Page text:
IS has continued to press the fight on this axis. On Aug. 7, it attacked a base near the al-Tanf border crossing between Syria and Jordan. The IS attack was not successful, but just the fact that it repelled the NSA and then was able to follow up with a separate attack on a base roughly 124 miles from al-Bukamal is an example of IS’ strong fighting capability. IS has also been slowly advancing on Palmyra, which it retreated from in March and where 1,000 fighters from pro-Iranian militias were recently deployed to shore up the city’s defenses. The narrative around IS is that it is weakening and that its doom is at hand. IS is certainly under pressure, but this is an important reminder that it remains capable of defending strategically important points and being aggressive when it wants to be.
The second issue is the status of the relationship between Russia and the United States in this theater. For a while, there had been, if not an alliance, an understanding between U.S.-backed rebel groups and the ex-al-Qaida affiliate, formerly known as Jabhat al-Nusra, in the southwest, particularly in Daraa province. However, the group, now called Jabhat Fateh al-Sham, pulled its fighters out of the battle against IS-affiliates in the southwest at the end of July, which is concerning for Amman because Jordan has quietly encouraged al-Qaida ideologues as a counter to IS. Reports on why the former al-Nusra pulled back are sketchy at best, but there are two likely possibilities. The first is that it needs the fighters to strike at the Assad regime, especially with Aleppo’s fate currently in the balance further to the north. The second relates to the deal reached by U.S. Secretary of State John Kerry and Russian Foreign Minister Sergey Lavrov on July 15. The U.S. and Russia agreed to work together in Syria to target both the Islamic State and the former al-Nusra. The logic here would be that the group pulled back because it was vulnerable to a potential combined U.S.-Russian offensive in southern Syria.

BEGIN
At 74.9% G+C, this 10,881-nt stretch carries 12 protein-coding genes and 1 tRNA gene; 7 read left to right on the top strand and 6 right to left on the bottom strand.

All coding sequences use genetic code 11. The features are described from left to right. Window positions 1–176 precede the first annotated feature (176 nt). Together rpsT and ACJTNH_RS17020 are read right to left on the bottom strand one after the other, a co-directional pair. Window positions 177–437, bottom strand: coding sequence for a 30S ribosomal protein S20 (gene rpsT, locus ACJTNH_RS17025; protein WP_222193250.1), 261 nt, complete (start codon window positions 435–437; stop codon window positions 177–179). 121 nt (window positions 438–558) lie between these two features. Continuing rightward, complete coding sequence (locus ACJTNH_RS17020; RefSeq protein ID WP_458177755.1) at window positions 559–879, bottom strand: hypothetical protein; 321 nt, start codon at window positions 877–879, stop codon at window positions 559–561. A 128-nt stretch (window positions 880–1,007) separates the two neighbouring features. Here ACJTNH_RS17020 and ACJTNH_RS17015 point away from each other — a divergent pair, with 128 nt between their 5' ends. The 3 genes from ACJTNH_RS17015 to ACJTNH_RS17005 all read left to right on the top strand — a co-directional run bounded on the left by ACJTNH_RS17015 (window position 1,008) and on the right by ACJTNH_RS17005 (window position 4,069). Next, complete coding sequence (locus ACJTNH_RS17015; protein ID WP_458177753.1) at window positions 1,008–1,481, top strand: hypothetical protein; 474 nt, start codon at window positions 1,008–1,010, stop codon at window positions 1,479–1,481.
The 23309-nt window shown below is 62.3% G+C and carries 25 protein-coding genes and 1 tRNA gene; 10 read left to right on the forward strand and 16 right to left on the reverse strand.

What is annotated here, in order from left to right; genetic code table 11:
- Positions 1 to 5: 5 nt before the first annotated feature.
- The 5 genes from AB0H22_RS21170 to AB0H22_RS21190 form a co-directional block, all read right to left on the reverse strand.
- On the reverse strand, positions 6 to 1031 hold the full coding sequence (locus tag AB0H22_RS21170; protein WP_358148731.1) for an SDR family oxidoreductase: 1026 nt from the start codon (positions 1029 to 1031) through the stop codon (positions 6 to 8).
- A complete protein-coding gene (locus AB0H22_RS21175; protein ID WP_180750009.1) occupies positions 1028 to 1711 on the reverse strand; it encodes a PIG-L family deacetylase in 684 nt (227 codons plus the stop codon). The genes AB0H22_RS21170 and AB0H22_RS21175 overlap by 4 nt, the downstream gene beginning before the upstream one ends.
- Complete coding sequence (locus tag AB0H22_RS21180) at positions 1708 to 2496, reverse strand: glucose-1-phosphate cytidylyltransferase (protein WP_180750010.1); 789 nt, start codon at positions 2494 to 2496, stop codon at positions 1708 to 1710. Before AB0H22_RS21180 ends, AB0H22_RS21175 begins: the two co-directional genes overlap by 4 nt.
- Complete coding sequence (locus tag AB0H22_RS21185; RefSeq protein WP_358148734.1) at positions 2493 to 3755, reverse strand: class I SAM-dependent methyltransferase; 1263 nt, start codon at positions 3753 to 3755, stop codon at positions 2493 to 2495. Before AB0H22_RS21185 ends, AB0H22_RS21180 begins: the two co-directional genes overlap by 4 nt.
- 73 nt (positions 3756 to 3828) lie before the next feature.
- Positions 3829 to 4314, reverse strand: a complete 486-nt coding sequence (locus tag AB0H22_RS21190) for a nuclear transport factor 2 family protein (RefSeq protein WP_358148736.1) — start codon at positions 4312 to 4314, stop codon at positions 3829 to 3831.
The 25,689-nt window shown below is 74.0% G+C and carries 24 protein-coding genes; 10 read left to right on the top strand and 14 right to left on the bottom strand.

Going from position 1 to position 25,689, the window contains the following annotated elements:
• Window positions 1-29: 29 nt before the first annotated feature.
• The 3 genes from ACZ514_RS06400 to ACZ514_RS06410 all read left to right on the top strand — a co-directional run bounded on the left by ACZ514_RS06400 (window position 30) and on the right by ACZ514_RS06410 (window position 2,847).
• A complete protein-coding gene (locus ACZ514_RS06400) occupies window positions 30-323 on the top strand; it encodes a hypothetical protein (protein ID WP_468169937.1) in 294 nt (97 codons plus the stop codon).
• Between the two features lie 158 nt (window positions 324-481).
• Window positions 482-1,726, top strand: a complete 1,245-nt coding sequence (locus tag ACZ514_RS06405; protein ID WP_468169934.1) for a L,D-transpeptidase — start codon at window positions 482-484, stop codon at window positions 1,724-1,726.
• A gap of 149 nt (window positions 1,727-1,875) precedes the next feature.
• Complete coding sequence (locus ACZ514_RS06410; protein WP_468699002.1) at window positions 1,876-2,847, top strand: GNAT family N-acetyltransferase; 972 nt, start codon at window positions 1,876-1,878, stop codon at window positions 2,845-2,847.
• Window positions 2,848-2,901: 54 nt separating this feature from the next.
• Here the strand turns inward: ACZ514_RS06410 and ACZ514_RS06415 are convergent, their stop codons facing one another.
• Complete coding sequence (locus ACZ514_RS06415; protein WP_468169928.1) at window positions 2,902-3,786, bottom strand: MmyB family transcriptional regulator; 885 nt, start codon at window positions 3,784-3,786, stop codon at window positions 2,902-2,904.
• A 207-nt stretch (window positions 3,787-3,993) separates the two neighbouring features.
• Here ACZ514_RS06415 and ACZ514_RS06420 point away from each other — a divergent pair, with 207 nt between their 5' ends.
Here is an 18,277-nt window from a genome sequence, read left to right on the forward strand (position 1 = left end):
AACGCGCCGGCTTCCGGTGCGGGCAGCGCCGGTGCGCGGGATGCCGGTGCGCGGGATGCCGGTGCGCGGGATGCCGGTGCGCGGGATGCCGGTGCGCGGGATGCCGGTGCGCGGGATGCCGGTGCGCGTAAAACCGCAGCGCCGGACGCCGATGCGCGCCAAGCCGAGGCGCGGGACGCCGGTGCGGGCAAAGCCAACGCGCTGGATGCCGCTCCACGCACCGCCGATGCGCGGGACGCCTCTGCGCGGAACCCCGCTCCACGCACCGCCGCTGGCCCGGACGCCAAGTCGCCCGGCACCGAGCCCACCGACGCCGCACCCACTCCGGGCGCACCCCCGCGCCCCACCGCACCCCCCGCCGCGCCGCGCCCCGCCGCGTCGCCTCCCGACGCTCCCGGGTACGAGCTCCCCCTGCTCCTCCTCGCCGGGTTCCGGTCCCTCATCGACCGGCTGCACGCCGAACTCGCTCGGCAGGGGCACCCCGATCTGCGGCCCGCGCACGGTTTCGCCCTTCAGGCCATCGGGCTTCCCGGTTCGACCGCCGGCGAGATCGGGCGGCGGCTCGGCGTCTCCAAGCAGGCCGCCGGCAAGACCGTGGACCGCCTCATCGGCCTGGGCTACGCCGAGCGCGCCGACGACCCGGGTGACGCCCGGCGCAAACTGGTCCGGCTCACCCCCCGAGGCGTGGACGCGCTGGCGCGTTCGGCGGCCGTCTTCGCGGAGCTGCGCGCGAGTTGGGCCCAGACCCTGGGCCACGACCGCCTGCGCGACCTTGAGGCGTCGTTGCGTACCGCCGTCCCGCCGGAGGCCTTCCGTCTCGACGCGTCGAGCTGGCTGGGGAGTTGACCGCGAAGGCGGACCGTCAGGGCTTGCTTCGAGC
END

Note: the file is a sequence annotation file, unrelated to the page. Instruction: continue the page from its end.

The problem is that the status of U.S.-Russian cooperation on Syria is uncertain and has been for years. In June, for instance, U.S.-backed NSA fighters near al-Tanf were reportedly bombed by Russian planes. The Russian Defense Ministry claimed a week later that it had done nothing wrong – that the target it bombed was over 186 miles from any area in which the U.S. told Russia U.S.-backed fighters were active. Despite this incident, the U.S. has continued to court Russia. Kerry said on July 26 that he hoped to announce in early August that Russia and the U.S. will agree to greater levels of military cooperation and intelligence sharing in Syria. It may be that the announcement is still to come, but either way, with a budding Turkish-Russian rapprochement and ominous signs emanating from Ukraine, the tensions between Russia and the U.S. are only increasing in the short term, and that increases uncertainty in Syria.
Aggressive IS movements, shifting alliances between rebel groups and an unclear relationship between Russian and U.S. forces together explain why Jordan is getting anxious. And this is important because Jordan has proved to be one of the few allies the United States and others fighting the Islamic State have in the region. Jordan is already under tremendous strain, and its nervousness likely means it sees developments unfolding in a way that poses a potential threat. Therefore, it behooves us to try and see what Jordan sees beyond the headlines.